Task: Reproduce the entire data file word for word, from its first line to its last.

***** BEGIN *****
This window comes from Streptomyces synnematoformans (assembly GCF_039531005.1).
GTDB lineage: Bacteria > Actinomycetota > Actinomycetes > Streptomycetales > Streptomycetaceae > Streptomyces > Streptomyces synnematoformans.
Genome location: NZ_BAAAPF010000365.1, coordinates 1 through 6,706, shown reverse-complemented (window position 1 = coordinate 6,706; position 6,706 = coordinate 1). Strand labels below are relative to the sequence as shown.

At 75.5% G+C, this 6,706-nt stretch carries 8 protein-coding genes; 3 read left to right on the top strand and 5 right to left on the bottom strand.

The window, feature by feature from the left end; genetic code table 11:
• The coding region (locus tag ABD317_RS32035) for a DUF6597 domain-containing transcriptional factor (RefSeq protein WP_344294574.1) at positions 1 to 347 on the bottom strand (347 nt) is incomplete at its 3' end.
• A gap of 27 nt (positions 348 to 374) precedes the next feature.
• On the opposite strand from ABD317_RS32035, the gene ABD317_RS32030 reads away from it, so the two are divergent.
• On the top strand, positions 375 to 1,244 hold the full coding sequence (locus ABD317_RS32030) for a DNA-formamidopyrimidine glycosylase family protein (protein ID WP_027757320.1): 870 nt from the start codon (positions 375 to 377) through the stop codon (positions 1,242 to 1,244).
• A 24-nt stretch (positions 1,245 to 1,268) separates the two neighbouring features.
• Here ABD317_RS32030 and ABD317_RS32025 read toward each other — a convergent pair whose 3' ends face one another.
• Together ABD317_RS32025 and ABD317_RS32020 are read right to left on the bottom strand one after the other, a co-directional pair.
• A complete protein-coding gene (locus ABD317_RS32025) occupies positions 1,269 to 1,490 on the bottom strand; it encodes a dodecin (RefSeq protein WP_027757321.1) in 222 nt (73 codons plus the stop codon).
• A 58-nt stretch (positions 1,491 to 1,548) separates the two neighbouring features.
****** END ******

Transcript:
This window comes from Streptomyces synnematoformans (assembly GCF_039531005.1).
GTDB lineage: Bacteria > Actinomycetota > Actinomycetes > Streptomycetales > Streptomycetaceae > Streptomyces > Streptomyces synnematoformans.
Genome location: NZ_BAAAPF010000365.1, coordinates 1 through 6,706, shown reverse-complemented (window position 1 = coordinate 6,706; position 6,706 = coordinate 1). Strand labels below are relative to the sequence as shown.

At 75.5% G+C, this 6,706-nt stretch carries 8 protein-coding genes; 3 read left to right on the top strand and 5 right to left on the bottom strand.

The window, feature by feature from the left end; genetic code table 11:
• The coding region (locus tag ABD317_RS32035) for a DUF6597 domain-containing transcriptional factor (RefSeq protein WP_344294574.1) at positions 1 to 347 on the bottom strand (347 nt) is incomplete at its 3' end.
• A gap of 27 nt (positions 348 to 374) precedes the next feature.
• On the opposite strand from ABD317_RS32035, the gene ABD317_RS32030 reads away from it, so the two are divergent.
• On the top strand, positions 375 to 1,244 hold the full coding sequence (locus ABD317_RS32030) for a DNA-formamidopyrimidine glycosylase family protein (protein ID WP_027757320.1): 870 nt from the start codon (positions 375 to 377) through the stop codon (positions 1,242 to 1,244).
• A 24-nt stretch (positions 1,245 to 1,268) separates the two neighbouring features.
• Here ABD317_RS32030 and ABD317_RS32025 read toward each other — a convergent pair whose 3' ends face one another.
• Together ABD317_RS32025 and ABD317_RS32020 are read right to left on the bottom strand one after the other, a co-directional pair.
• A complete protein-coding gene (locus ABD317_RS32025) occupies positions 1,269 to 1,490 on the bottom strand; it encodes a dodecin (RefSeq protein WP_027757321.1) in 222 nt (73 codons plus the stop codon).
• A 58-nt stretch (positions 1,491 to 1,548) separates the two neighbouring features.